A new study finds some people under interrogation will confess to crimes they did not commit, either to end the questioning or because they become convinced they did it.
An unrelated study last year found it is fairly easy to create false memories in people in a lab setting.
Lack of sleep and isolation contribute to false confessions, the scientists say in the new study, announced today. A suspect's mental status and lack of education play roles.
Police are often not qualified to judge truth versus deception, the researchers argue.
In the latest issue of the journal Psychological Science in the Public Interest, the scientists call for videotaping of confessions so they can be properly analyzed by experts.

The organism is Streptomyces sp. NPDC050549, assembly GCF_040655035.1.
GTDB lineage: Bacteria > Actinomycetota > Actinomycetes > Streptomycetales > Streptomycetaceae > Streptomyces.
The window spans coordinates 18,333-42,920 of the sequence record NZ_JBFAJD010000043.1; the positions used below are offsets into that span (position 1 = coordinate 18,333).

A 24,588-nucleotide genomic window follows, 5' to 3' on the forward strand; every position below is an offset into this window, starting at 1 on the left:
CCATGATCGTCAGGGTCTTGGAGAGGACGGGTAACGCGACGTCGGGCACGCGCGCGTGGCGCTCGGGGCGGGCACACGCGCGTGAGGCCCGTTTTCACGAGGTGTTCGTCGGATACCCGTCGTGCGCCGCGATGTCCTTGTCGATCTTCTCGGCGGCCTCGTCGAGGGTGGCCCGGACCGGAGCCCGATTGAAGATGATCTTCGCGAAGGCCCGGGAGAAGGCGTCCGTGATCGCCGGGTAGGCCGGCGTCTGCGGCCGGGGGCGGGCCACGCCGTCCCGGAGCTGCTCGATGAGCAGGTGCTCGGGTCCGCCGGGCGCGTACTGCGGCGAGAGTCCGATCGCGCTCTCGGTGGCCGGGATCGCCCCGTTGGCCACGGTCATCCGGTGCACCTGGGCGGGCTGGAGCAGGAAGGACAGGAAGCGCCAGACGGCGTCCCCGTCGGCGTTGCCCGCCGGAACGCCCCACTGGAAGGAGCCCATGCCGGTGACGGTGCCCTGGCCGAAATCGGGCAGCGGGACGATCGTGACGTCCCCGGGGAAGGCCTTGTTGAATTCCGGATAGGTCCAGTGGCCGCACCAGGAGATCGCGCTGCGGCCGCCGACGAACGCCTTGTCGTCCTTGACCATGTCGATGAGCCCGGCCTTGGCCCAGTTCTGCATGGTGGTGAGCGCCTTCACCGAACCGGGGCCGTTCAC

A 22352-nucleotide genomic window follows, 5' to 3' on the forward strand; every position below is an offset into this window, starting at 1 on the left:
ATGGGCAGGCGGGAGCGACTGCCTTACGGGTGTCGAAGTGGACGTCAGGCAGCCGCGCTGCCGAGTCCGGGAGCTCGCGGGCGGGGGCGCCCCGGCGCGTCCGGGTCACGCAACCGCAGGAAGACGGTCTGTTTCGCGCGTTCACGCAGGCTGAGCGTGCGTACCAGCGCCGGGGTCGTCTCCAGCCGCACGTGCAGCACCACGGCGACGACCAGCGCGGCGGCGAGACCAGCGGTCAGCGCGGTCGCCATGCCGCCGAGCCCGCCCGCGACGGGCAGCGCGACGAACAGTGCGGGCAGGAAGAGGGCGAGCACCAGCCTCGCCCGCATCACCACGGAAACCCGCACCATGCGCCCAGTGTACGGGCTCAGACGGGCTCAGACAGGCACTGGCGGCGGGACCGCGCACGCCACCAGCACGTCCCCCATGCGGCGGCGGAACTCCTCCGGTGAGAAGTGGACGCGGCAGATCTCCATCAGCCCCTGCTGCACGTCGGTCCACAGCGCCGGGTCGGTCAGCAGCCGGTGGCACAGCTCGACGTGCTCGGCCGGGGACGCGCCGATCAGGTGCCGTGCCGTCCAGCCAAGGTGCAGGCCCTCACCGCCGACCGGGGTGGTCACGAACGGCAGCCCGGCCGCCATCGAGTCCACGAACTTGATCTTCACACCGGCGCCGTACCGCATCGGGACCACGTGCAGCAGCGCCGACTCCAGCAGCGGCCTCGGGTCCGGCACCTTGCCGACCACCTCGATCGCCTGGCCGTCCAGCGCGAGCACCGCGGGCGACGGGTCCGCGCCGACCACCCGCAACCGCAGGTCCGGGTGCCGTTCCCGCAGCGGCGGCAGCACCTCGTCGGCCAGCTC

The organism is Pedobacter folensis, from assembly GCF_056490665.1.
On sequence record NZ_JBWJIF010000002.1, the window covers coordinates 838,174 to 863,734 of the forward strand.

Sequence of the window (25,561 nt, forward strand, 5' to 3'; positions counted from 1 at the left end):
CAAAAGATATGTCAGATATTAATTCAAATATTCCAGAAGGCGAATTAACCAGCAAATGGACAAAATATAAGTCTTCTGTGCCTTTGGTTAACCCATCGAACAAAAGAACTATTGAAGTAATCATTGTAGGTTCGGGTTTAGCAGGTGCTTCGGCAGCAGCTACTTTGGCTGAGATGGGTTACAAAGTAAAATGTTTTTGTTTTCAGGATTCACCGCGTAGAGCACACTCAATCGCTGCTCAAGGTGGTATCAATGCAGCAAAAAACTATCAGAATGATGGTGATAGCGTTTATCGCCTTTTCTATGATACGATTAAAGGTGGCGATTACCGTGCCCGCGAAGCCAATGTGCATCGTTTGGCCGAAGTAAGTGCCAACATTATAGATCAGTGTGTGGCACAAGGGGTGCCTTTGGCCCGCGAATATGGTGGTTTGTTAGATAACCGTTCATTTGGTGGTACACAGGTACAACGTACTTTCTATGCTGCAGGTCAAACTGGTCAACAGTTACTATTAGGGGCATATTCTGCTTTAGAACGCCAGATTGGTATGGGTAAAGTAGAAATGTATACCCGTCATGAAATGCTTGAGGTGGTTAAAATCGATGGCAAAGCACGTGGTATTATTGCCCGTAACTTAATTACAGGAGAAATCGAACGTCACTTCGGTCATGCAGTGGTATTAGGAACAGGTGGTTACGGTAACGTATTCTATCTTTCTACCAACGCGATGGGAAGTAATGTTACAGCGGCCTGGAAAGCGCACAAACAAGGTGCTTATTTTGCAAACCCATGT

"Modern police interrogations involve the use of high-impact social influence techniques [and] sometimes people under the influence of certain techniques can be induced to confess to crimes they did not commit," write Saul Kassin of Williams College and Gisli Gudjonsson of King's College, University of London.
A University of Michigan study last year reached the same conclusion in analyzing 328 cases since 1989 in which DNA exoneration defendants convicted of rape, murder and other serious crimes.
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